Did you have any advantages by virtue of starting a business at a later age?
When we opened the store in 2005, the liquor laws had just changed, and a number of other wine stores opened in the surrounding area at the same time. Of all of those, we are the last one standing. I think it’s because of the background and the contacts I had in the wine business, and because of the service we provide. We try every wine before we bring it in.
When we opened the store, because of my background and my wife’s — Lynda was a tax auditor — we knew the business side better than some people who get into new ventures. Also, as retired federal employees, we had a pension and our health care was covered. We had no debt. We never had the pressure of where we had to sell x number of bottles to pay our mortgage.
Why start something new? Why not retire and enjoy yourself?
In 2005, I said, “Here I am 55 and I still feel like I’m young. I have this opportunity to go into an area I loved. Why not try it?”
Little did I know that I’d be putting in twice as much time as I did at the IRS. You clean the floors, you do everything. For the first three years we never took a vacation. Because that’s what you have to do to make it work.
Any unexpected benefits?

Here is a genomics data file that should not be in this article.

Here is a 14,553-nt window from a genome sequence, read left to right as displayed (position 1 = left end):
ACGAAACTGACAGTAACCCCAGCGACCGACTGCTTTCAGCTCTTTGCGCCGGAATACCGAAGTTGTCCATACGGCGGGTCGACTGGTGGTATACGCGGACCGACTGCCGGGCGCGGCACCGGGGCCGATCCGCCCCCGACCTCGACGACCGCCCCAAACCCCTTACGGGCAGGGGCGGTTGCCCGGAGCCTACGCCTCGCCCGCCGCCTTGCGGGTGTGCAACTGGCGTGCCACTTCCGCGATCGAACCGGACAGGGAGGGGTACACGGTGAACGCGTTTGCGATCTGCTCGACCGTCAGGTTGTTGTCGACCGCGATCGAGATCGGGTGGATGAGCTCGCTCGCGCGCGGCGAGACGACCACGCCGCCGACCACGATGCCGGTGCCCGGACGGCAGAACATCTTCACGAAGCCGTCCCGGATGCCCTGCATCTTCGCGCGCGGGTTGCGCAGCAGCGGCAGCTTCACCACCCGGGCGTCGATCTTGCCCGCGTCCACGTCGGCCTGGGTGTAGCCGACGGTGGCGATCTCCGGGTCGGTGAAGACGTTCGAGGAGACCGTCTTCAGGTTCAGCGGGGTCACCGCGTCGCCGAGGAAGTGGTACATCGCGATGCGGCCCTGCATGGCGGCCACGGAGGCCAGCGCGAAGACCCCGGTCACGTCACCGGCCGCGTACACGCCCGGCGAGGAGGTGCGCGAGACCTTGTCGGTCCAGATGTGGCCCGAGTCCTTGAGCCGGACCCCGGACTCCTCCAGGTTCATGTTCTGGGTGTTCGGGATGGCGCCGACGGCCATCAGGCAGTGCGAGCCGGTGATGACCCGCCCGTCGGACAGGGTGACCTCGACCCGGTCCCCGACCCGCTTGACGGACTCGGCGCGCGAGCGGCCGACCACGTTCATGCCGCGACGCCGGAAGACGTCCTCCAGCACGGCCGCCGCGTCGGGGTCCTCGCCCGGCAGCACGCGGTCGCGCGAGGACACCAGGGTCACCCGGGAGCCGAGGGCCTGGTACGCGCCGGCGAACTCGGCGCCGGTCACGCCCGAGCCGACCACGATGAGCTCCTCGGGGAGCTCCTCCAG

This place is a little like a bar, like Cheers. We’ve developed a whole new group of friends because of the wine store who will be friends for life.
Looking back, is there anything you’d do differently?
I would have had a better, more concise marketing strategy. We have done every type of marketing you could think of and most of it has not paid off.
Was anything more difficult because you were older?
The physical aspect. I’m moving around 40- pound cases of wine. The first year we were open seven days a week, and when you’re on your feet eight to 10 hours a day on concrete, it takes a toll. It took a long time to where I was comfortable doing that.
Any advice for others starting something new after age 55?
Put together a solid business plan. It’s easy to be too optimistic. Double your estimate of expenses and cut your estimated revenue in half.
Keeping your mind active is critical. I can talk about every one of the 450 wines we have in stock. I think that doing this helps delay the onset of old age. If something sounds interesting, I say, “Let’s try it.” We started taking trips (to wine-producing regions) with customers because our customers asked for that. We had a tasting recently where we paired up bacon with wine. We never put that in our business plans.
Finally, no matter what age you are, keep on dreaming.
Published Jul 1, 2016
2016 Dallas A-List Results Specialty Food and Drink Wine Shop – Best of 2016
Corner Wines – Winner 2016 (#1 of 23) Corner Wines- Winner 2015 (#1 of 22)
Corner Wines- Winner 2014 (#1 of28)
Corner Wines- Winner 2013 (#1 of 26)
Corner Wines- Winner 2011 (#1 of 24)
Corner Wines- Winner 2010 (#1 of 22)
Link to article (Article no longer available.)
Plano Chamber of Commerce Best of Plano Event, 2013
Saluting the accomplishments of small businesses and the contributions they make to our area’s economy, this award lauds a business owner who has exhibited exemplary leadership, business growth, and service to the community.